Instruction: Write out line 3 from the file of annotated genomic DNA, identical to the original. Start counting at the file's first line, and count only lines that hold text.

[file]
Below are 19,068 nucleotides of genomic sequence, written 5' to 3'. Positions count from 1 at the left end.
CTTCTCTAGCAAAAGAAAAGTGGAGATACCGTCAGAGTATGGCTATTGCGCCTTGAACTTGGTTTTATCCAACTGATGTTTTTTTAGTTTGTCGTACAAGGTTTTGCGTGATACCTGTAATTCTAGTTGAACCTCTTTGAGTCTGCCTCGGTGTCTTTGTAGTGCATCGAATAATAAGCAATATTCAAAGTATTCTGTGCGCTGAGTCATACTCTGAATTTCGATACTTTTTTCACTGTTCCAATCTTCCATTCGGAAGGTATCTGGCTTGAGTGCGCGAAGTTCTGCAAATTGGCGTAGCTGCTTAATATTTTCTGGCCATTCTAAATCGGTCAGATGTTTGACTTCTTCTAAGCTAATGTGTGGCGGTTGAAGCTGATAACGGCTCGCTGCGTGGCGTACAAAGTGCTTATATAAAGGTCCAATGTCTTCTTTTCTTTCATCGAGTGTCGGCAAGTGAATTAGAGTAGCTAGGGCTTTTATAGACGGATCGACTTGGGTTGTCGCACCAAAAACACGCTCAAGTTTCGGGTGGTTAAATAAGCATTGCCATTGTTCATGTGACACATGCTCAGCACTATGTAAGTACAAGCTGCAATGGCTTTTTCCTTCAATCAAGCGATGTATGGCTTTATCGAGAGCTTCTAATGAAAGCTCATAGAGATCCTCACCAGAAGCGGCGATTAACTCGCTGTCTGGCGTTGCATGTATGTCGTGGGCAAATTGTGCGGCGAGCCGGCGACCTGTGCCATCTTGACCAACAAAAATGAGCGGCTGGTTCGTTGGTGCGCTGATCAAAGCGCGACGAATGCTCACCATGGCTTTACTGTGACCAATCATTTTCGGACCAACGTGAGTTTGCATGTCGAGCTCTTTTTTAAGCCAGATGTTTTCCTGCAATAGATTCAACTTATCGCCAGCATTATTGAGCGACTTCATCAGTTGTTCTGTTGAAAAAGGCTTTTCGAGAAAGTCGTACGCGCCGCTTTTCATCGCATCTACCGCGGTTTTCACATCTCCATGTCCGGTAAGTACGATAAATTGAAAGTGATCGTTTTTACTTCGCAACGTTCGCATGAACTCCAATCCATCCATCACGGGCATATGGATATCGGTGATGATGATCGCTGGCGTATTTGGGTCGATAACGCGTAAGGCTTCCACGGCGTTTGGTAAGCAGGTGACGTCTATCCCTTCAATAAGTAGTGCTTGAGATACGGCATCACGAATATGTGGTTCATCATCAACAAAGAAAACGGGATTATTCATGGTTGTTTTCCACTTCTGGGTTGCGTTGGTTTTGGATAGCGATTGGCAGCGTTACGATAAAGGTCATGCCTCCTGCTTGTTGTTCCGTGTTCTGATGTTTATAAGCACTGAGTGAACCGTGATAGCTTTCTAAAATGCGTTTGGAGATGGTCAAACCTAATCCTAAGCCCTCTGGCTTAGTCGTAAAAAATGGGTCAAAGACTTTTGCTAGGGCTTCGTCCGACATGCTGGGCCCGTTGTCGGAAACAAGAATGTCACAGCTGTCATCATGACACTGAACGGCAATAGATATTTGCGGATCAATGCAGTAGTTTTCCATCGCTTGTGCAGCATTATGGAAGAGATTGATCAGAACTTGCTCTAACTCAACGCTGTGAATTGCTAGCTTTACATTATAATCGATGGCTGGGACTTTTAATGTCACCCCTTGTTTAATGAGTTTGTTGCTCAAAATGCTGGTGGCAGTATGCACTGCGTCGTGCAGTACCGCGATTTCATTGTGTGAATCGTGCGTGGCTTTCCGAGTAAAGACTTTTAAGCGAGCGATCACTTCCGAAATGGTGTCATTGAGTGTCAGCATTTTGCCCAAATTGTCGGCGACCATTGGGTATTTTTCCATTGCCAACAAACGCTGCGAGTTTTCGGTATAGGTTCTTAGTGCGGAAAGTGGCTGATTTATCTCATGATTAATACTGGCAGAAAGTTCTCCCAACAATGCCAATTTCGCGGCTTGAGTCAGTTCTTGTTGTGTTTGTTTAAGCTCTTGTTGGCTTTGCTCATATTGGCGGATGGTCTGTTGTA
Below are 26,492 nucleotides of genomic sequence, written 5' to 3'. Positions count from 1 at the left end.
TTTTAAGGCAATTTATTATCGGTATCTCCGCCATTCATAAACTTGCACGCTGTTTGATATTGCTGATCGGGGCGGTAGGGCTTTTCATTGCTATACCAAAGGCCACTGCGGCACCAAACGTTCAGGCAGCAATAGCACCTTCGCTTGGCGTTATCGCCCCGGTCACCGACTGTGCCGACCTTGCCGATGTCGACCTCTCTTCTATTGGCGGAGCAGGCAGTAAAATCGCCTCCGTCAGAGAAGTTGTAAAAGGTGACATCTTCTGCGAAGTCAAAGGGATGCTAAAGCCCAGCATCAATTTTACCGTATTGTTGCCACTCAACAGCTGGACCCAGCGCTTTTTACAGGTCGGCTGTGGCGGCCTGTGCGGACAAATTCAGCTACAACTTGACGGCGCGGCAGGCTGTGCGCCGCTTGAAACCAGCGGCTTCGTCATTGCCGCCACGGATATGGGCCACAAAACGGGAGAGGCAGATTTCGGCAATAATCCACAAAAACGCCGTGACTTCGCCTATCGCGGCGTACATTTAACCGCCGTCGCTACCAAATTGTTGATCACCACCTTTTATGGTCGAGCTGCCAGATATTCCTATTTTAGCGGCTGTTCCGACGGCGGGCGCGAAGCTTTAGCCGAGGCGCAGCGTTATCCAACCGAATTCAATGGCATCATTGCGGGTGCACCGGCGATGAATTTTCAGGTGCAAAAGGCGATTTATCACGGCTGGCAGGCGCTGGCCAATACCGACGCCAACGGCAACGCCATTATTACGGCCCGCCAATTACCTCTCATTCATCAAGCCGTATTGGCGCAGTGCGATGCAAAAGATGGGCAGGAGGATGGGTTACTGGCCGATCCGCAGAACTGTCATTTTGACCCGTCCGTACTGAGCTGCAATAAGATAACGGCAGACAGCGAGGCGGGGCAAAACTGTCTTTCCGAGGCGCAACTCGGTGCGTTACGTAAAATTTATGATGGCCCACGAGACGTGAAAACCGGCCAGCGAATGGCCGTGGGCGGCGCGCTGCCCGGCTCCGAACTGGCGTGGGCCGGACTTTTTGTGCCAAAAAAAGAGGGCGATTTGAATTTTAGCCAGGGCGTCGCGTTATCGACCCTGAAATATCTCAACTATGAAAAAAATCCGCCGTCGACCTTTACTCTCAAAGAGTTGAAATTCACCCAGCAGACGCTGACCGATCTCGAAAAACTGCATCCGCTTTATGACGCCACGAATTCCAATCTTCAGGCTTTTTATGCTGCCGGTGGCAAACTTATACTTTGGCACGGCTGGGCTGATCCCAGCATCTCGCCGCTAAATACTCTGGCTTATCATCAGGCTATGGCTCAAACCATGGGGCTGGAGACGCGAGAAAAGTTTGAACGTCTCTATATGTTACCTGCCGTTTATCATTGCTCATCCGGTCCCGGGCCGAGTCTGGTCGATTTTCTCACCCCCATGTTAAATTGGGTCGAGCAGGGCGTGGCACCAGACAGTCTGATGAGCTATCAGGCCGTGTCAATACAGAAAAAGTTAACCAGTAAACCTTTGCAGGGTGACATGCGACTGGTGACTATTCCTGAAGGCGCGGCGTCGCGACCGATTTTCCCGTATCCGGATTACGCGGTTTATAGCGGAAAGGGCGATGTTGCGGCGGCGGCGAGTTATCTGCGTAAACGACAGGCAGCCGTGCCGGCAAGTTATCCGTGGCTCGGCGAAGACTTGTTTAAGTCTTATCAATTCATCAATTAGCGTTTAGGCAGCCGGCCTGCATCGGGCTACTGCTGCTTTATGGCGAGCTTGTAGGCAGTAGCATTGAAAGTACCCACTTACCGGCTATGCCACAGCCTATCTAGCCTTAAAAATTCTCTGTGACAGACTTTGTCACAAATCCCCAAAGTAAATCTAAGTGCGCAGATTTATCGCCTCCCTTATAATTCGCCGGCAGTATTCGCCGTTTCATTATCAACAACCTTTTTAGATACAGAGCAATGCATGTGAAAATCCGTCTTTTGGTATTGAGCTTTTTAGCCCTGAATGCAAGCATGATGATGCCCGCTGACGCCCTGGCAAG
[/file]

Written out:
Below are 26,492 nucleotides of genomic sequence, written 5' to 3'. Positions count from 1 at the left end.